B. Standard of Review
We exercise plenary review over the district court's order denying appellants' motion for remand, see Lazorko v. Pa. Hosp., 237 F.3d 242, 247 (3d Cir.2000), cert. denied, 533 U.S. 930, 121 S.Ct. 2552, 150 L.Ed.2d 719 (2001), and its order granting Ford's motion for judgment on the pleadings, see Churchill v. Star Enters., 183 F.3d 184, 189 (3d Cir.1999).
Appellants raise several issues on appeal. First, they contend that the district court erred in denying their motion to remand because the amount-in-controversy requirement for diversity jurisdiction had not been met for any of their claims. Second, they argue that the district court erroneously applied the economic loss doctrine to their fraudulent concealment and UTPCPL claims. Finally, appellants submit that the district court erred in ruling that the Pennsylvania statute of limitations barred certain of their fraudulent concealment claims. See infra note 9.
A. Amount in Controversy
A district court has subject matter jurisdiction over state law claims if there is complete diversity of citizenship between the parties and the amount in controversy exceeds $75,000 for each plaintiff. See 28 U.S.C. § 1332. Appellants argue that the district court should not have exercised removal jurisdiction because the $75,000 threshold has not been satisfied. In particular, they contend that the court erred when calculating the amounts in controversy by taking into account the purchase price of their vehicles, rather than just the repair costs for their transmissions.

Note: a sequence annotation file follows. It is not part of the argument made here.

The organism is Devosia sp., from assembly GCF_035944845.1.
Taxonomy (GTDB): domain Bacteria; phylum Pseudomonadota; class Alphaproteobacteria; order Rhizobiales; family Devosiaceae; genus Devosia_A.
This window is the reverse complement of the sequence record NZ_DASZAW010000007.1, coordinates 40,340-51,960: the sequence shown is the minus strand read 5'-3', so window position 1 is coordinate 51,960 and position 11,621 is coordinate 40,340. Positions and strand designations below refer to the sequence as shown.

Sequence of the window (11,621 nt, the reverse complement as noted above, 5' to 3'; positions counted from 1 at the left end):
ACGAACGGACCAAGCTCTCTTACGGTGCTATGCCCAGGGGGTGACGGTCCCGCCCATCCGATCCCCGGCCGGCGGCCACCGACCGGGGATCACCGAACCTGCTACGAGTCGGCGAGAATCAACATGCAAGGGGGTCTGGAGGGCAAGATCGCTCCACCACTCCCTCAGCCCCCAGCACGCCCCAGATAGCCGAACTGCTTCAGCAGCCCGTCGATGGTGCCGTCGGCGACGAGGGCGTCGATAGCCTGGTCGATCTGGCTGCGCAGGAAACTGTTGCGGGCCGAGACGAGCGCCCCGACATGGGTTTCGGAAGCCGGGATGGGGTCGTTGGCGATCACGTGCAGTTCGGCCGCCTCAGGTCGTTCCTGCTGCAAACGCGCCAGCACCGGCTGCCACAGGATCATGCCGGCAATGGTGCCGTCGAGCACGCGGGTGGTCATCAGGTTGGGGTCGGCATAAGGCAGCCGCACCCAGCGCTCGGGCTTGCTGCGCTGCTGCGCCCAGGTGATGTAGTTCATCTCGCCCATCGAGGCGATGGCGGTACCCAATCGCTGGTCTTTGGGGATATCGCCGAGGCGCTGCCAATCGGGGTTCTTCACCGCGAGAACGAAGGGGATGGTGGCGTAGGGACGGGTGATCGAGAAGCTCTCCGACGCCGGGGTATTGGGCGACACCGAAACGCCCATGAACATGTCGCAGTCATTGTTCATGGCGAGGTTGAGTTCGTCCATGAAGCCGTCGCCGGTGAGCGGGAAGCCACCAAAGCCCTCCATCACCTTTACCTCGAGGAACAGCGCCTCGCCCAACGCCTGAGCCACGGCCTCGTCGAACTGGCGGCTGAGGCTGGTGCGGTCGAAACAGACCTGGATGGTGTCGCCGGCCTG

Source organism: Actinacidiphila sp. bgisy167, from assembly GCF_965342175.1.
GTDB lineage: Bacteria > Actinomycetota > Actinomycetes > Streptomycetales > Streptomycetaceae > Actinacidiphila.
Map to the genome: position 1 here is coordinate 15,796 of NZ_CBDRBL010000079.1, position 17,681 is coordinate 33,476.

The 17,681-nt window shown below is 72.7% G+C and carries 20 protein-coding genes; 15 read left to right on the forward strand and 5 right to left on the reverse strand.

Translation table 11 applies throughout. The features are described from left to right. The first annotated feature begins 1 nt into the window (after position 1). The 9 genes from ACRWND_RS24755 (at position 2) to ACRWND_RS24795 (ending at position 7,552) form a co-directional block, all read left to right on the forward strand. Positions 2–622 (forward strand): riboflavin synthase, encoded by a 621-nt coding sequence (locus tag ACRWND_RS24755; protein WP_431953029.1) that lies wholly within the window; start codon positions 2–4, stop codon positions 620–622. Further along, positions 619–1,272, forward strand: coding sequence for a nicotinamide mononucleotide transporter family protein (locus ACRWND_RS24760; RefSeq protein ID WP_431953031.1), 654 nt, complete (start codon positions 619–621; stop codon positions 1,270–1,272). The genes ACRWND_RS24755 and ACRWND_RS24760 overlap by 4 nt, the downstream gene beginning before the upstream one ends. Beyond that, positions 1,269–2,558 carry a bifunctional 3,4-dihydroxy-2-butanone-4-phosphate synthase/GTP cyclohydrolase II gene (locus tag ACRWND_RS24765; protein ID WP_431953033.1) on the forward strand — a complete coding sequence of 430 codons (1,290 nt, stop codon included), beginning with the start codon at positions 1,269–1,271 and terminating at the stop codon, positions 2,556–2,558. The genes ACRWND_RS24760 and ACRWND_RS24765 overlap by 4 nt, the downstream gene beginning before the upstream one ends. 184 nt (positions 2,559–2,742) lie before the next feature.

A district court's determination as to the amount in controversy must be based on the “plaintiff's complaint at the time the petition for removal was filed.” Steel Valley Auth. v. Union Switch Div., 809 F.2d 1006, 1010 (3d Cir.1987). The court must measure the amount “not ․ by the low end of an open-ended claim, but rather by a reasonable reading of the value of the rights being litigated.” Angus v. Shiley Inc., 989 F.2d 142, 146 (3d Cir.1993). However, “claims of several plaintiffs, if they are separate and distinct, cannot be aggregated for purposes of determining the amount in controversy.” Meritcare Inc. v. St. Paul Mercury Ins. Co., 166 F.3d 214, 218 (3d Cir.1999) (internal quotation marks omitted). See also Zahn v. Int'l Paper Co., 414 U.S. 291, 301, 94 S.Ct. 505, 512, 38 L.Ed.2d 511 (1973). Only claims, whether related or unrelated, of a single plaintiff against a single defendant may be aggregated. See Snyder v. Harris, 394 U.S. 332, 335, 89 S.Ct. 1053, 1056, 22 L.Ed.2d 319 (1969).4